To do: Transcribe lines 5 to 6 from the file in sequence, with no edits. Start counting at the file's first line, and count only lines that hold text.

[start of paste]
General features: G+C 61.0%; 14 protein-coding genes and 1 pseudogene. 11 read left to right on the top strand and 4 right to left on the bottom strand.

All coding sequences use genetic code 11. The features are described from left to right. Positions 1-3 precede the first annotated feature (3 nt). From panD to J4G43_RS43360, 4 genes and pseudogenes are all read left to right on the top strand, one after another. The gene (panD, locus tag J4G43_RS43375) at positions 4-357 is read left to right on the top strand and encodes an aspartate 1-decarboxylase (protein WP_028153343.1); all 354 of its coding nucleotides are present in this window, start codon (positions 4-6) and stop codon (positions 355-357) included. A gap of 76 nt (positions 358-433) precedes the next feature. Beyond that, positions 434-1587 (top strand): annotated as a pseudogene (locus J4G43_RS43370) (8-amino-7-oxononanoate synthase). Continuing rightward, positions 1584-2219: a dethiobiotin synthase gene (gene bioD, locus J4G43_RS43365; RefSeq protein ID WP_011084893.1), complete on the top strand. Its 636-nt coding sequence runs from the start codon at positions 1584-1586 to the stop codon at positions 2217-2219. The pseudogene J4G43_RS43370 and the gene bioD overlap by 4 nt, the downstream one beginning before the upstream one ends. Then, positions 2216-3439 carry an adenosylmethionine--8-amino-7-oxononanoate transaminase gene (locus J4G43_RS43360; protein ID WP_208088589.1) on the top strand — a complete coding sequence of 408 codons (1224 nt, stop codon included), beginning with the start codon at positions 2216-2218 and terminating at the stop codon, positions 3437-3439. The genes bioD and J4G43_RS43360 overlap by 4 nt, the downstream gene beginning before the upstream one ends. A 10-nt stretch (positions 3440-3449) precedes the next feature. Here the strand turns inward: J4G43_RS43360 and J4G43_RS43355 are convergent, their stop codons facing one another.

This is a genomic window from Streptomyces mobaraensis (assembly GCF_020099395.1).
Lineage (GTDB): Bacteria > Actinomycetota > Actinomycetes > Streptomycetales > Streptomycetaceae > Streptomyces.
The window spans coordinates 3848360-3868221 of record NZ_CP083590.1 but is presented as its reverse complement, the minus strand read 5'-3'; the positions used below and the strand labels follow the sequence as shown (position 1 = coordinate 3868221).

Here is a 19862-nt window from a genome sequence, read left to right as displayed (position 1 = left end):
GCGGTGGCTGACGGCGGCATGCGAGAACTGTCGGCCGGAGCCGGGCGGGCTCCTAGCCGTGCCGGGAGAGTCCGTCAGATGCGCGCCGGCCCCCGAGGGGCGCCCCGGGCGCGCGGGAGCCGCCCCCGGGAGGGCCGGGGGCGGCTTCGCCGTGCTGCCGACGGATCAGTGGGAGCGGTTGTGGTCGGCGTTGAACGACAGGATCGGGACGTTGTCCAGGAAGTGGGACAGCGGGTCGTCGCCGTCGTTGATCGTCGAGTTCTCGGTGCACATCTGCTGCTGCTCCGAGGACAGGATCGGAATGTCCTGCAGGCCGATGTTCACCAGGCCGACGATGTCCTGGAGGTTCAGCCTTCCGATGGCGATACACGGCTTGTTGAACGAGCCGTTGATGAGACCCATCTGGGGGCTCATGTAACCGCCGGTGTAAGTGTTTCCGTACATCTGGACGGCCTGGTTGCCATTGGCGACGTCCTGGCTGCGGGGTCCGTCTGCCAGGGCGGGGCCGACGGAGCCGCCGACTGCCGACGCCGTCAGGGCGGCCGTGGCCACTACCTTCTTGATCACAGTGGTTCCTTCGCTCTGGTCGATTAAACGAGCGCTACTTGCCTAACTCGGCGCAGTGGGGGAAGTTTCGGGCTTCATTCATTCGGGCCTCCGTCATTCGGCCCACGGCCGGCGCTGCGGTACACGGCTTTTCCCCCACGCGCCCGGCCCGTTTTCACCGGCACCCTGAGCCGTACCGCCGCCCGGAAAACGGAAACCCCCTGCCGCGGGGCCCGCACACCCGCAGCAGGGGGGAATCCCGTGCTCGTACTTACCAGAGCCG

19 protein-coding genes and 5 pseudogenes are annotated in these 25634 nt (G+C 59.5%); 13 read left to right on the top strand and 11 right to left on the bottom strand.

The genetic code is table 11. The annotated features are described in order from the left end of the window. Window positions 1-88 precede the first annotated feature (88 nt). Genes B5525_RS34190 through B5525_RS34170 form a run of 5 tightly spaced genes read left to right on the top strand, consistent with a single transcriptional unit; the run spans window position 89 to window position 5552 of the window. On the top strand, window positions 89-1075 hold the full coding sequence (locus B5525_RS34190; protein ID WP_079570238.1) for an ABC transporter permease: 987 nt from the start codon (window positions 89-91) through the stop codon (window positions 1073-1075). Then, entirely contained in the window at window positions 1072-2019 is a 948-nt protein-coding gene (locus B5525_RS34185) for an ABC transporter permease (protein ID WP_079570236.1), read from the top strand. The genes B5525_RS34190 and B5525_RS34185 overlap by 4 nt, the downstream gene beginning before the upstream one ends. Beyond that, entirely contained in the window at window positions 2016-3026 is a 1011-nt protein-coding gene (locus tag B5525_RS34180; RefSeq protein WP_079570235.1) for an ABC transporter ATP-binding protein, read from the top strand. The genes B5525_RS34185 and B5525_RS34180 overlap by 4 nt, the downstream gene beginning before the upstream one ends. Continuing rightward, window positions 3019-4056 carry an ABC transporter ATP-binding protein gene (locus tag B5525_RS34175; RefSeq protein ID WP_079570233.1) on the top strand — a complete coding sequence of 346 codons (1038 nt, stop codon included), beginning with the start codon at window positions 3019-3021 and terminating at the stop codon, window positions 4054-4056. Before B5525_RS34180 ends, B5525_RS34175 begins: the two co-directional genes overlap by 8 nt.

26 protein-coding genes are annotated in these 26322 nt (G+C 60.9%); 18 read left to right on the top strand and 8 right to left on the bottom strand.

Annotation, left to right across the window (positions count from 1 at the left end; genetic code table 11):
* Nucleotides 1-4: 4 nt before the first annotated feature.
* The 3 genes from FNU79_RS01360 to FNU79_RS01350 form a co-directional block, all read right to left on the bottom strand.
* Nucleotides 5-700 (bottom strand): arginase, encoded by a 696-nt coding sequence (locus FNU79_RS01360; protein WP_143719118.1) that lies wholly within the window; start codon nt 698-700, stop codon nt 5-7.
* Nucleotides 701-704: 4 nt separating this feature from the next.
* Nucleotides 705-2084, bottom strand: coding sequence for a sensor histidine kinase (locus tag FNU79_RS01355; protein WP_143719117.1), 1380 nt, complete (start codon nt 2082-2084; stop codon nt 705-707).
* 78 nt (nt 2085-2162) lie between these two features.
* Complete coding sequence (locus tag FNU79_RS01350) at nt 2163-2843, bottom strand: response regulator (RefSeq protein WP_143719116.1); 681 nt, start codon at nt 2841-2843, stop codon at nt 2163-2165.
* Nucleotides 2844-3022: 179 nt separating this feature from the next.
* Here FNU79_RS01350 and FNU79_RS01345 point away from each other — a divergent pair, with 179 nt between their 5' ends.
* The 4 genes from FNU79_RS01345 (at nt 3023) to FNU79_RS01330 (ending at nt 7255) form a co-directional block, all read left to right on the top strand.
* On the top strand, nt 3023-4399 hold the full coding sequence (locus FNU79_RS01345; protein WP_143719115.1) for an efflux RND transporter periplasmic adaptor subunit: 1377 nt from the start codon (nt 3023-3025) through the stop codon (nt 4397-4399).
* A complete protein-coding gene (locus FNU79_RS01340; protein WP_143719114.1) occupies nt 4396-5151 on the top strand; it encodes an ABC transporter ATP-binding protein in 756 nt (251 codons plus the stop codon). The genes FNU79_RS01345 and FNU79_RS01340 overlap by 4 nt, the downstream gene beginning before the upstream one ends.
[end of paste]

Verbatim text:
The window spans coordinates 3848360-3868221 of record NZ_CP083590.1 but is presented as its reverse complement, the minus strand read 5'-3'; the positions used below and the strand labels follow the sequence as shown (position 1 = coordinate 3868221).

Here is a 19862-nt window from a genome sequence, read left to right as displayed (position 1 = left end):